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COLUMBUS -- The play was 29 Lead, and it will go down in history as how Ohio State beat Michigan in one of the greatest games ever played by the Big Ten's most storied rivals.
That's pretty much all Buckeyes coach Urban Meyer wanted to talk about. Everything else about the second-ranked Buckeyes' 30-27 victory over the third-ranked Wolverines on Saturday was almost too overwhelming for Meyer to sort out so soon after what he called an instant classic.
Curtis Samuel swept in for a 15-yard touchdown on 29 Lead left after Ohio State barely converted a fourth-and-1 in the second overtime. The biggest crowd ever to watch a game in the Horseshoe then began spilling onto the field in a scarlet-covered celebration that included a stirring sing-a-long to "Sweet Caroline."
"I remember that Neil Diamond song," Meyer said about the crazy scene, but he couldn't recall much else. "Weird life, man."
Very much so because it was not quite clear what else Ohio State (11-1, 8-1 Big Ten, No. 2 CFP) has won.
It won't be the Big Ten. No. 8 Penn State beat Michigan State 45-12 in State College, Pennsylvania, to clinch the East Division and a spot in the conference title game next week against No. 5 Wisconsin. Still, the Buckeyes added to a resume that already impressed the College Football Playoff selection committee.
Of course, beating "The team up North," as Michigan is called around here, is enough reason to party -- and can be hard to put into perspective.
"I didn't do a lot of thinking, honestly," Ohio State quarterback J.T. Barrett said after the Buckeyes beat Michigan for a fifth straight time. "I just looked around and, man, that just happened."
The 113th meeting of Ohio State and Michigan became the first to go to overtime. It was filled with drama, thrills and controversy. Michigan went away feeling dejected and cheated.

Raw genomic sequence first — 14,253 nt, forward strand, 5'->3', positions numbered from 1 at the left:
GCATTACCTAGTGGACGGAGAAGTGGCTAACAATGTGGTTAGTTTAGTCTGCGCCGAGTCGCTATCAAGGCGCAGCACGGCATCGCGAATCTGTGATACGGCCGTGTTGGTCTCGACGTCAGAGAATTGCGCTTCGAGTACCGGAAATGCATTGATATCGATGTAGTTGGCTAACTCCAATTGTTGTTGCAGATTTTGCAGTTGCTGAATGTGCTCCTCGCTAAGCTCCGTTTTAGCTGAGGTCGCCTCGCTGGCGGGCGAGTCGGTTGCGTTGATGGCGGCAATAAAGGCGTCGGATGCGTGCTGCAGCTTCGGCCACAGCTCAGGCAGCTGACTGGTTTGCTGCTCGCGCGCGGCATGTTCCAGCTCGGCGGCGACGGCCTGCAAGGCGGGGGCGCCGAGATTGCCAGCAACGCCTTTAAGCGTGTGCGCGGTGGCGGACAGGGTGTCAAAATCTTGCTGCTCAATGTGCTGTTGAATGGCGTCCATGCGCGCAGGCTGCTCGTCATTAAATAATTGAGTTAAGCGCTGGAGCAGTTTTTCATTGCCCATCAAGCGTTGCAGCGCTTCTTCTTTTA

Facing fourth-and-1 from the 16 in the second overtime and trailing by three, Meyer decided not to try a potential game-tying field goal with Tyler Durbin, who had already missed two short ones in regulation.
Barrett kept it on fourth down and slammed into the back of his blocker, A.J. Alexander, right at the line to gain. The first-down call stood on video review.
"That was not a first down," said Michigan's Jim Harbaugh. And then, as if channeling his former coach, Bo Schembechler, Harbaugh added: "I'm bitterly disappointed with the officiating today."
On the next play, Samuel, who had made a swerving, change-of-direction run to set up the fourth-and-1, skipped through a lane and raced into the end zone for the win.
"Been a part of some crazy football games here," Barrett said. "That one was No. 1."
Harbaugh drew an unsportsmanlike conduct penalty earlier in the game after an offside on Michigan (10-2, 7-2 Big Ten, No. 3 CFP). He also was angry about a pass interference on Michigan during Ohio State's tying drive late and a non-call on a would-be pass interference against the Buckeyes in OT.
The loss likely eliminated Michigan from the playoff race. The Wolverines could end up in the Rose Bowl, but the biggest prizes are still eluding them in their second year under Harbaugh, who dropped to 0-2 against Meyer and the Buckeyes. Michigan has not won the Big Ten since 2004.
A crowd of 110,045 watched what might just be the second act of a new Ten Year War between Michigan and Ohio State, with Meyer and Harbaugh playing the roles of Woody Hayes and Schembechler . If that's the case, there is much to look forward to for college football fans.
Michigan: Quarterback Wilton Speight returned after missing last week's game with a left shoulder injury. In many ways, he was Michigan's best offensive player, going 23 for 35 for 219 yards and two touchdown passes. He also made three critical turnovers, one interception Malik Hooker returned for a touchdown in the first half and another pick by Jerome Baker that set up Ohio State's second touchdown to make it 17-14 with 1:06 left in the third quarter.
"It's a bummer, you know, knowing I let the defense down," Speight said.
Ohio State: Barrett will not go down as Ohio State's greatest player, but no one will ever doubt his ability to come up big when the Buckeyes needed him most. He struggled throwing until the fourth quarter and finished 15 for 32 for 132 yards. He also ran for 125 desperately needed yards against a Michigan defense that took almost everything else away.
Michigan: A slight drop for the Wolverines, but still a critical one in the playoff rankings.
Ohio State: The Buckeyes looked locked in to No. 2.
Michigan: The Wolverines will likely go to a New Year's Six bowl. The question is whether it's Rose or Orange. Maybe Cotton?
Ohio State: Maybe a playoff game on New Year's Eve? Maybe in the Rose Bowl if the Buckeyes get squeezed out of the playoff? Stay tuned.
More AP college football: www.collegefootball.ap.org and https://twitter.com/AP-Top25 .